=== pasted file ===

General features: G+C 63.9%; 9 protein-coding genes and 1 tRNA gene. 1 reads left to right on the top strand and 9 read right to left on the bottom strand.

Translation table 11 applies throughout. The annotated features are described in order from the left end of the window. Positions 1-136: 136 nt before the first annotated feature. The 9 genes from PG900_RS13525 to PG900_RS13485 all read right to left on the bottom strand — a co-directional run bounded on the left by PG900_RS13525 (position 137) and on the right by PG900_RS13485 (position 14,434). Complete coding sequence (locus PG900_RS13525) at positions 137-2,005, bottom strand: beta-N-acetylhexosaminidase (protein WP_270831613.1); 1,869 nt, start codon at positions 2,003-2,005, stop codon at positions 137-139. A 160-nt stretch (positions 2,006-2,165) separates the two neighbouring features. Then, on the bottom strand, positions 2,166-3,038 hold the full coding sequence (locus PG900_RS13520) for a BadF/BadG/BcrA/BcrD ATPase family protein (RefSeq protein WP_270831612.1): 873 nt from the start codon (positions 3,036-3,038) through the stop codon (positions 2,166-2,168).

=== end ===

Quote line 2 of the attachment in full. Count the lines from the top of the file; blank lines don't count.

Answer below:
Translation table 11 applies throughout. The annotated features are described in order from the left end of the window. Positions 1-136: 136 nt before the first annotated feature. The 9 genes from PG900_RS13525 to PG900_RS13485 all read right to left on the bottom strand — a co-directional run bounded on the left by PG900_RS13525 (position 137) and on the right by PG900_RS13485 (position 14,434). Complete coding sequence (locus PG900_RS13525) at positions 137-2,005, bottom strand: beta-N-acetylhexosaminidase (protein WP_270831613.1); 1,869 nt, start codon at positions 2,003-2,005, stop codon at positions 137-139. A 160-nt stretch (positions 2,006-2,165) separates the two neighbouring features. Then, on the bottom strand, positions 2,166-3,038 hold the full coding sequence (locus PG900_RS13520) for a BadF/BadG/BcrA/BcrD ATPase family protein (RefSeq protein WP_270831612.1): 873 nt from the start codon (positions 3,036-3,038) through the stop codon (positions 2,166-2,168).